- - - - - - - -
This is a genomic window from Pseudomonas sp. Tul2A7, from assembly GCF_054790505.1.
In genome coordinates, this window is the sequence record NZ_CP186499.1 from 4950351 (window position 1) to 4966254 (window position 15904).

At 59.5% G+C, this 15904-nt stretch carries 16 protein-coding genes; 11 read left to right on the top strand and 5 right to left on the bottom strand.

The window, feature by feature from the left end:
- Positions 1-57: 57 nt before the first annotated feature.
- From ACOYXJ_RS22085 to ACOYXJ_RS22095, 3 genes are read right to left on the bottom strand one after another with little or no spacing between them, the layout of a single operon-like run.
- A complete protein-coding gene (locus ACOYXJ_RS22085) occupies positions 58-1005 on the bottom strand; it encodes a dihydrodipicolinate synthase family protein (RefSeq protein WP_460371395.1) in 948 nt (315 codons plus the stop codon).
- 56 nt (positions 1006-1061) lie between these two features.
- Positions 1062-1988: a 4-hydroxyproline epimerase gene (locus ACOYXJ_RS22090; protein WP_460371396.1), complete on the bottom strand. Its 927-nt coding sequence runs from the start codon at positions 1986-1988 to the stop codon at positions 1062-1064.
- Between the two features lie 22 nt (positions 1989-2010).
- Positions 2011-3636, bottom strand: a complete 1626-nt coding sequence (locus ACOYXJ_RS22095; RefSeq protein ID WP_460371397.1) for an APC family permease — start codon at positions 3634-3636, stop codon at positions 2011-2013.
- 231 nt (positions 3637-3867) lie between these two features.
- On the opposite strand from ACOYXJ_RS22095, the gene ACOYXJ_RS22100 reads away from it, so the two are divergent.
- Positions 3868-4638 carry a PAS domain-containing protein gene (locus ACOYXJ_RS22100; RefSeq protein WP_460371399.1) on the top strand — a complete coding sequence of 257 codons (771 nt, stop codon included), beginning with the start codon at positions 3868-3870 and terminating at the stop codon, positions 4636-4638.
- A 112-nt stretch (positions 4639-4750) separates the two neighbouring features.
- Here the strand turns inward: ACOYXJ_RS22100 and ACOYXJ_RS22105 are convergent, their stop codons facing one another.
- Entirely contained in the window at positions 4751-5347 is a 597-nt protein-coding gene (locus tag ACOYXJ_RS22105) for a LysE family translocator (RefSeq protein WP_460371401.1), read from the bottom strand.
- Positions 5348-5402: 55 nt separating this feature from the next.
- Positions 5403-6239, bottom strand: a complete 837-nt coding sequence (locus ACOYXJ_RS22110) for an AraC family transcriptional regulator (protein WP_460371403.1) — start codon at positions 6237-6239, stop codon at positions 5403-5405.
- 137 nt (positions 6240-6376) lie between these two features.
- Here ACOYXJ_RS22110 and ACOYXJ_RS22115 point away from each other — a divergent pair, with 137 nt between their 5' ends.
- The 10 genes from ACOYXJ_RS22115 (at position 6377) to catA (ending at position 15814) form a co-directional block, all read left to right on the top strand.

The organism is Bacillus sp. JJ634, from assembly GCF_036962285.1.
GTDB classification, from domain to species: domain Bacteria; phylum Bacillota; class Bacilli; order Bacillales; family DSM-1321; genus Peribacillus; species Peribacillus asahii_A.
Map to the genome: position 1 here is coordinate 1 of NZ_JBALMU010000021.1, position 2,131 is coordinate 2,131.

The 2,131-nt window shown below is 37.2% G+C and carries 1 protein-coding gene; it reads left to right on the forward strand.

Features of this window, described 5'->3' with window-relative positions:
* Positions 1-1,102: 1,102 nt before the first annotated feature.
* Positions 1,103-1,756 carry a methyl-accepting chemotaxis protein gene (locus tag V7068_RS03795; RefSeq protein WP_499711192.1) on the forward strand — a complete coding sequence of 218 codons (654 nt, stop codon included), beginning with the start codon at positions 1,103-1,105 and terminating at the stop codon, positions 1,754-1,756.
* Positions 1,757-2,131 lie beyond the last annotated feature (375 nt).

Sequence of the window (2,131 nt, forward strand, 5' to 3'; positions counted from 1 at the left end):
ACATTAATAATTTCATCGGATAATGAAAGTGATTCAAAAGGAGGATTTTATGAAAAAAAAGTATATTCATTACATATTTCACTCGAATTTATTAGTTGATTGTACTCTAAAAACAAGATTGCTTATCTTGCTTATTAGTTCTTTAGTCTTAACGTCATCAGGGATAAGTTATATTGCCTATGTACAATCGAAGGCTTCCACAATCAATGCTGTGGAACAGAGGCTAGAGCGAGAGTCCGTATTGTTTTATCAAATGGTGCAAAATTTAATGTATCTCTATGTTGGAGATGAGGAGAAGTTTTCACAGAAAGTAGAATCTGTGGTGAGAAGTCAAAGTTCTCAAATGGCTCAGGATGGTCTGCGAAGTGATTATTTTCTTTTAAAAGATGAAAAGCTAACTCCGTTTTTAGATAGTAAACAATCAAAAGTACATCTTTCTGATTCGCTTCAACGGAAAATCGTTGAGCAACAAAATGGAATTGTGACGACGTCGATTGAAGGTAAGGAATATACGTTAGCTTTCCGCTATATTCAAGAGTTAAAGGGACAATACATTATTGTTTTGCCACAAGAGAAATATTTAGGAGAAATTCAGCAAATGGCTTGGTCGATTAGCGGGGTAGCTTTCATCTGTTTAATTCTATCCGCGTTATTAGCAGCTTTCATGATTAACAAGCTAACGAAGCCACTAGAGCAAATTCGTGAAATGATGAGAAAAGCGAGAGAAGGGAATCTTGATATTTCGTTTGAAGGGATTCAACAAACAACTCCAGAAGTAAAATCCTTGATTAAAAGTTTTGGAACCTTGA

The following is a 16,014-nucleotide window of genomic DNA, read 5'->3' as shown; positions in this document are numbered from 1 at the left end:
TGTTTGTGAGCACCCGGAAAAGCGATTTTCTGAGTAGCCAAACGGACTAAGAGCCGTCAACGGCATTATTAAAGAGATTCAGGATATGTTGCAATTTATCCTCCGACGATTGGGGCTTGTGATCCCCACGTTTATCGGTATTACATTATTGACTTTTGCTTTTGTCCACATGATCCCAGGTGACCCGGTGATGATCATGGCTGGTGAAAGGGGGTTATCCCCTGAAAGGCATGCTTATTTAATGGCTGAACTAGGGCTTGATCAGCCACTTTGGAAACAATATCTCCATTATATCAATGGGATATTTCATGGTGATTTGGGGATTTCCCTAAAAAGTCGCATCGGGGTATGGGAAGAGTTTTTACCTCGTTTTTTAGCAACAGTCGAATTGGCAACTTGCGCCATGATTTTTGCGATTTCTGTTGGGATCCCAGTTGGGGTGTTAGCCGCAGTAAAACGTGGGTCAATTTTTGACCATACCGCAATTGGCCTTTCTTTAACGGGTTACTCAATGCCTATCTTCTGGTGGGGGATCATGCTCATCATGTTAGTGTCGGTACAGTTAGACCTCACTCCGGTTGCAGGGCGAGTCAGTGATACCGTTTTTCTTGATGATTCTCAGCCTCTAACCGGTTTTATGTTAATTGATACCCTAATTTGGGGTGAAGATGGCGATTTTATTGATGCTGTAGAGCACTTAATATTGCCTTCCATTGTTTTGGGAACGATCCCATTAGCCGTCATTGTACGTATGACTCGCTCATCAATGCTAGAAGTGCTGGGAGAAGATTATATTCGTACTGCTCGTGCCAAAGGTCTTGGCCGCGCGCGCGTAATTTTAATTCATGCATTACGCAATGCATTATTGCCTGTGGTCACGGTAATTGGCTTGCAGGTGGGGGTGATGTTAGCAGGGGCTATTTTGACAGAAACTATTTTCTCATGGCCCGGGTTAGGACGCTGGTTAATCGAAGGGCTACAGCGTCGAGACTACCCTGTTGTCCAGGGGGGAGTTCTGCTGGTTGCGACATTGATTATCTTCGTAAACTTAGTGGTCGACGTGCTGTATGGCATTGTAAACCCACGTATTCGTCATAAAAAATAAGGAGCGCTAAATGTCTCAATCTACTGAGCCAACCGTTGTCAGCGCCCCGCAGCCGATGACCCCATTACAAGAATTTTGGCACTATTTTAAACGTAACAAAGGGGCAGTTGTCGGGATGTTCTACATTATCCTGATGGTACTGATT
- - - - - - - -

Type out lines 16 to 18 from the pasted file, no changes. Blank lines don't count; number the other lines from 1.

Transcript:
- Here the strand turns inward: ACOYXJ_RS22100 and ACOYXJ_RS22105 are convergent, their stop codons facing one another.
- Entirely contained in the window at positions 4751-5347 is a 597-nt protein-coding gene (locus tag ACOYXJ_RS22105) for a LysE family translocator (RefSeq protein WP_460371401.1), read from the bottom strand.
- Positions 5348-5402: 55 nt separating this feature from the next.